Once again, my trusty old OM2N performed faultlessly. It's a lovely thing to use and everyone should have one in my opinion. I've got three, something I think you need to have if relying on a battery dependent system. When the electronics pack up they're basically toast. One of them had a very stiff shutter speed ring (around the lens mount) so I dismantled the ring a week ago, cleaned everything up and now it's working as well as the other two so I reckon I'm set for quite a while. There's also a beautiful all-mechanical OM1N in a darkroom cupboard which I put a roll through from time-to-time to keep it ticking over.

The Zuikos are very nice lenses as well. If you look at the lenses from various camera makers that were introduced in the 1970s and compare them with their lenses from the '90s, you'll often find the latter are all plasticky and cheap-feeling. Zuikos stayed much the same right throughout their relatively long history with a quality feel and legendary optical qualities.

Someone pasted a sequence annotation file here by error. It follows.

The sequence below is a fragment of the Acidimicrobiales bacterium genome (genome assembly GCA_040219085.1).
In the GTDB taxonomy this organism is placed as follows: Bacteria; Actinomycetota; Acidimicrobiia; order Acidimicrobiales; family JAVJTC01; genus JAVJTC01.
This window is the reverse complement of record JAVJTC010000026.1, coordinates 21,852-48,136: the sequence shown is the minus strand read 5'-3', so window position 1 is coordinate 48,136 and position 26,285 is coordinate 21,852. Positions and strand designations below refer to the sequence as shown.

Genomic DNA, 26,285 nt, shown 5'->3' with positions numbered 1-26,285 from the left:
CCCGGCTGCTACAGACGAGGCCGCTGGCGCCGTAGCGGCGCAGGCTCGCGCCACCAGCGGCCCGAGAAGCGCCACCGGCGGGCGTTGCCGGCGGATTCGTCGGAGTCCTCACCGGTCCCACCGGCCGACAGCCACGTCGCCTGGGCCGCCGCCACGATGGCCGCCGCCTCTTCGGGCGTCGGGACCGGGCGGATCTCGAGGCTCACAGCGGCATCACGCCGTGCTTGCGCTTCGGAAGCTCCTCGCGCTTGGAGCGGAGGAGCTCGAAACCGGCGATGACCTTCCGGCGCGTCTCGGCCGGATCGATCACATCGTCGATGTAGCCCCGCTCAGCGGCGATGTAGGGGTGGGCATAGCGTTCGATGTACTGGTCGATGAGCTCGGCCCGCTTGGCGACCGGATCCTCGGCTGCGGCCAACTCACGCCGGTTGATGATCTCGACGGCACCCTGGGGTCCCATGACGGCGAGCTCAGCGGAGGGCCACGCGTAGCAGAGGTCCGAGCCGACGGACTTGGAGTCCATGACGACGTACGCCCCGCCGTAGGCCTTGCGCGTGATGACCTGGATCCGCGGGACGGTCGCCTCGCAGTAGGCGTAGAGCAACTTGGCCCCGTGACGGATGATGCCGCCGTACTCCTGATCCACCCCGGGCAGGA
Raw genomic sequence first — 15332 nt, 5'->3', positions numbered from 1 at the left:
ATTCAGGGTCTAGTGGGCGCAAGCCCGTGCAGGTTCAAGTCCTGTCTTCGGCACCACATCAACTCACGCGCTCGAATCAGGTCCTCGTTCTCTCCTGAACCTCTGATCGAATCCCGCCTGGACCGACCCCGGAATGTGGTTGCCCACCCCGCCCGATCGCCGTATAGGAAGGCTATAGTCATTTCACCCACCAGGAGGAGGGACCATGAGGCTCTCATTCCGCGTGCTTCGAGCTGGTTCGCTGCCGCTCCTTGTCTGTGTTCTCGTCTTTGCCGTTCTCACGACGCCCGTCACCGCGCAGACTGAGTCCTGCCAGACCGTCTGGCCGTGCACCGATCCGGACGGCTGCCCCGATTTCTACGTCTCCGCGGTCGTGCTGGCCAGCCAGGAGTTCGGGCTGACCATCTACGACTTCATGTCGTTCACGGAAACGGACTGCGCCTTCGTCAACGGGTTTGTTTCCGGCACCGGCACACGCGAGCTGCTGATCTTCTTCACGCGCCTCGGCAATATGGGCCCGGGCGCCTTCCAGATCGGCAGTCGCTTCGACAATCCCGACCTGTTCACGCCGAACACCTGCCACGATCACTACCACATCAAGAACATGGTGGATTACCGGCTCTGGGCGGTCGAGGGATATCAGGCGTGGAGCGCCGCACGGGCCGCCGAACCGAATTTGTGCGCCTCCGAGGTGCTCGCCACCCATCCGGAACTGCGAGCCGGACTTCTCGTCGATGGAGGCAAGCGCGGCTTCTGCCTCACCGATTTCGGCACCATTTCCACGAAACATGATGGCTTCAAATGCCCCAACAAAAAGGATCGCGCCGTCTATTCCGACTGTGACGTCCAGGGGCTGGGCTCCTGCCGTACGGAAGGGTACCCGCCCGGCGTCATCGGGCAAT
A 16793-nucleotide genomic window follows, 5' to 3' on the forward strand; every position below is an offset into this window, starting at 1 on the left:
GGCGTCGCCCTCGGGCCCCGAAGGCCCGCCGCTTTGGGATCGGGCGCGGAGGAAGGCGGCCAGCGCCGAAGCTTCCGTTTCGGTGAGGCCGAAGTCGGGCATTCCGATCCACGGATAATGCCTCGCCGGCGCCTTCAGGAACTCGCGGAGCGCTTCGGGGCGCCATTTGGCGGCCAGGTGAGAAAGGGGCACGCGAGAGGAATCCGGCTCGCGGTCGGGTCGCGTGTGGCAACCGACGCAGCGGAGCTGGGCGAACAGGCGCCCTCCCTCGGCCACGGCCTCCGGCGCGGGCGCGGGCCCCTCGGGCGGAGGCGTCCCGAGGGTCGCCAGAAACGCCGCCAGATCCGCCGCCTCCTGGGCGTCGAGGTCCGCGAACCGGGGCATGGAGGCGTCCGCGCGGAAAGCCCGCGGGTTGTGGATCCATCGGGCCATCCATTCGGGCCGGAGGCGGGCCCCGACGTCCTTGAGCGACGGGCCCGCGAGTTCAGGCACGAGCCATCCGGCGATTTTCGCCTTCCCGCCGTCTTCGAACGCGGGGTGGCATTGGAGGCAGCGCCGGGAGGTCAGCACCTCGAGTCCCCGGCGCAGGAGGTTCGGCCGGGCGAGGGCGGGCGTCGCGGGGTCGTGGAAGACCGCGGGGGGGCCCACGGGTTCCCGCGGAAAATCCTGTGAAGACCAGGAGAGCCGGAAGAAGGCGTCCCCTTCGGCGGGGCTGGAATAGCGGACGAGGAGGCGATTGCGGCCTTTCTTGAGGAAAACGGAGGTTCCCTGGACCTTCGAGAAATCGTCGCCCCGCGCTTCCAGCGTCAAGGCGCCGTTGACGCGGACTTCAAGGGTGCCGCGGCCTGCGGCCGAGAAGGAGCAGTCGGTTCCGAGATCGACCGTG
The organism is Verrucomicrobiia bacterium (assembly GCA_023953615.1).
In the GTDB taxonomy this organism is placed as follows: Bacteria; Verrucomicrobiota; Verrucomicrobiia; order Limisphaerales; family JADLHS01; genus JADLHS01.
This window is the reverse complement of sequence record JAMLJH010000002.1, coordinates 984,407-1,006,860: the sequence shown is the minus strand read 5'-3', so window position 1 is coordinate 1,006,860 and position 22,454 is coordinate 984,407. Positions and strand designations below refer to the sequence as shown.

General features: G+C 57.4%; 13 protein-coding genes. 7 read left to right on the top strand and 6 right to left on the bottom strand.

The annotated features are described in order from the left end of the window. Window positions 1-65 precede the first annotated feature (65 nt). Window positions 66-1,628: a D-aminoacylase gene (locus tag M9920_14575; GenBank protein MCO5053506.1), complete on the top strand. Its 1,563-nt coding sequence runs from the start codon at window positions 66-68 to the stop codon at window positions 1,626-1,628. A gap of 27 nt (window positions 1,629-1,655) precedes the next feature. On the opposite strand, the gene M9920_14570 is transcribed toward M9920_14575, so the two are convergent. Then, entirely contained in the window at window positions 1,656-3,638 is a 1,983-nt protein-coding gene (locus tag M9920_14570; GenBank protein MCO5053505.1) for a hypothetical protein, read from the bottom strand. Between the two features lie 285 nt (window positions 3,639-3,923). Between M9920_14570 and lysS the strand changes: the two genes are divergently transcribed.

And the Adox film? What can I say? I continue to be impressed with it and pat myself on the back every now and then for my wise decision to make it the mainstay of my 35mm shooting. :)

6 comments :

John Robison said...

Got a kick out of that post.
"Hot house flower" indeed, know that feeling well as the missus and I, although compatable in so many ways, are 20 degrees F apart in comfort levels. I'm a 60 degrees F (16C) comfort level and she is wearing a sweater until 80F (27C). I also find that it is better if I'm out alone when hunting for that shot.

John Carter said...

I've had a few Olympus cameras, but never an SLR. The Olympus company in my opinion made the best quality range of cameras of any Japanese company (P&S to SLR). I know what you mean about new lenses. I let my son use my Spotmatic and he could believe the weighted feel of them.